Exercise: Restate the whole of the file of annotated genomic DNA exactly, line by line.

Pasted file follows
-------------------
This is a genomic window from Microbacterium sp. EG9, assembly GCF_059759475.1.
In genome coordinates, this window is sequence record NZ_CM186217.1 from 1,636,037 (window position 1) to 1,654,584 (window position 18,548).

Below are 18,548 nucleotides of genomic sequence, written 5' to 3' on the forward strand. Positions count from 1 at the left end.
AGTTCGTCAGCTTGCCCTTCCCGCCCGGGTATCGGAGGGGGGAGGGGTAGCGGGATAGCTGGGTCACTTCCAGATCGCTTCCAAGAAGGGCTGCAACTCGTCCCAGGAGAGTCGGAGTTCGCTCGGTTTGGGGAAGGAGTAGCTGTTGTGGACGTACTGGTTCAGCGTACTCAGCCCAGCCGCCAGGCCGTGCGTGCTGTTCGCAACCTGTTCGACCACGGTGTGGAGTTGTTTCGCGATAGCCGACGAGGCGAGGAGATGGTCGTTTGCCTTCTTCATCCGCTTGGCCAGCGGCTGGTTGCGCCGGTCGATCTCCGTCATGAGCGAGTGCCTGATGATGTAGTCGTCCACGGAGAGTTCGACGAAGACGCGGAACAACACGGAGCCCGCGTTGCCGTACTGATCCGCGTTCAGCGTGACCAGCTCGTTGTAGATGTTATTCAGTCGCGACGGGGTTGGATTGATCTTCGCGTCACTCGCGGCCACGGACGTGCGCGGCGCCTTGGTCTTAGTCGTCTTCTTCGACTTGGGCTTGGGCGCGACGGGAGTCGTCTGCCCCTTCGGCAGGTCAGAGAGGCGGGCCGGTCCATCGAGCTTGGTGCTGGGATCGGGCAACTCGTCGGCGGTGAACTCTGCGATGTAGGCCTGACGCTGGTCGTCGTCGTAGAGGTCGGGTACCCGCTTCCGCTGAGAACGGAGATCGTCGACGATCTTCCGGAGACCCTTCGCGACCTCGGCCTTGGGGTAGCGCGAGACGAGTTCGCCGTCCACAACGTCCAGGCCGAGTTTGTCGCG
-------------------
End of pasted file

This is a genomic window from Microbacterium sp. EG9, assembly GCF_059759475.1.
In genome coordinates, this window is sequence record NZ_CM186217.1 from 1,636,037 (window position 1) to 1,654,584 (window position 18,548).

Below are 18,548 nucleotides of genomic sequence, written 5' to 3' on the forward strand. Positions count from 1 at the left end.
AGTTCGTCAGCTTGCCCTTCCCGCCCGGGTATCGGAGGGGGGAGGGGTAGCGGGATAGCTGGGTCACTTCCAGATCGCTTCCAAGAAGGGCTGCAACTCGTCCCAGGAGAGTCGGAGTTCGCTCGGTTTGGGGAAGGAGTAGCTGTTGTGGACGTACTGGTTCAGCGTACTCAGCCCAGCCGCCAGGCCGTGCGTGCTGTTCGCAACCTGTTCGACCACGGTGTGGAGTTGTTTCGCGATAGCCGACGAGGCGAGGAGATGGTCGTTTGCCTTCTTCATCCGCTTGGCCAGCGGCTGGTTGCGCCGGTCGATCTCCGTCATGAGCGAGTGCCTGATGATGTAGTCGTCCACGGAGAGTTCGACGAAGACGCGGAACAACACGGAGCCCGCGTTGCCGTACTGATCCGCGTTCAGCGTGACCAGCTCGTTGTAGATGTTATTCAGTCGCGACGGGGTTGGATTGATCTTCGCGTCACTCGCGGCCACGGACGTGCGCGGCGCCTTGGTCTTAGTCGTCTTCTTCGACTTGGGCTTGGGCGCGACGGGAGTCGTCTGCCCCTTCGGCAGGTCAGAGAGGCGGGCCGGTCCATCGAGCTTGGTGCTGGGATCGGGCAACTCGTCGGCGGTGAACTCTGCGATGTAGGCCTGACGCTGGTCGTCGTCGTAGAGGTCGGGTACCCGCTTCCGCTGAGAACGGAGATCGTCGACGATCTTCCGGAGACCCTTCGCGACCTCGGCCTTGGGGTAGCGCGAGACGAGTTCGCCGTCCACAACGTCCAGGCCGAGTTTGTCGCG